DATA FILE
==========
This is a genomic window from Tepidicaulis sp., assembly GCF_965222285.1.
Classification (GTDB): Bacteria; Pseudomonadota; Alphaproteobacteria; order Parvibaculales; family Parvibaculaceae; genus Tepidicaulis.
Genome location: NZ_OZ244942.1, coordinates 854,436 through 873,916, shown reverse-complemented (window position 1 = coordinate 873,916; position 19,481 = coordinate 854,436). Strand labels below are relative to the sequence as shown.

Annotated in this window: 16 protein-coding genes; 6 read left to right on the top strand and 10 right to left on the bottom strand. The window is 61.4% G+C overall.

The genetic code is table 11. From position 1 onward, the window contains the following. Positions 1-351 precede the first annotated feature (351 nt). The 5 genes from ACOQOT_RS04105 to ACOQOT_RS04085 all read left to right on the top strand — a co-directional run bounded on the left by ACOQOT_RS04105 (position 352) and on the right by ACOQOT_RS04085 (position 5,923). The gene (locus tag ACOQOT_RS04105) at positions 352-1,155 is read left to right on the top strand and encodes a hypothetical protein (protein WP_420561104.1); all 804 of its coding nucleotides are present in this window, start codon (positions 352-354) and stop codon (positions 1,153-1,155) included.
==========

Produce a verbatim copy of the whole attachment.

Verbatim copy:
This is a genomic window from Tepidicaulis sp., assembly GCF_965222285.1.
Classification (GTDB): Bacteria; Pseudomonadota; Alphaproteobacteria; order Parvibaculales; family Parvibaculaceae; genus Tepidicaulis.
Genome location: NZ_OZ244942.1, coordinates 854,436 through 873,916, shown reverse-complemented (window position 1 = coordinate 873,916; position 19,481 = coordinate 854,436). Strand labels below are relative to the sequence as shown.

Annotated in this window: 16 protein-coding genes; 6 read left to right on the top strand and 10 right to left on the bottom strand. The window is 61.4% G+C overall.

The genetic code is table 11. From position 1 onward, the window contains the following. Positions 1-351 precede the first annotated feature (351 nt). The 5 genes from ACOQOT_RS04105 to ACOQOT_RS04085 all read left to right on the top strand — a co-directional run bounded on the left by ACOQOT_RS04105 (position 352) and on the right by ACOQOT_RS04085 (position 5,923). The gene (locus tag ACOQOT_RS04105) at positions 352-1,155 is read left to right on the top strand and encodes a hypothetical protein (protein WP_420561104.1); all 804 of its coding nucleotides are present in this window, start codon (positions 352-354) and stop codon (positions 1,153-1,155) included.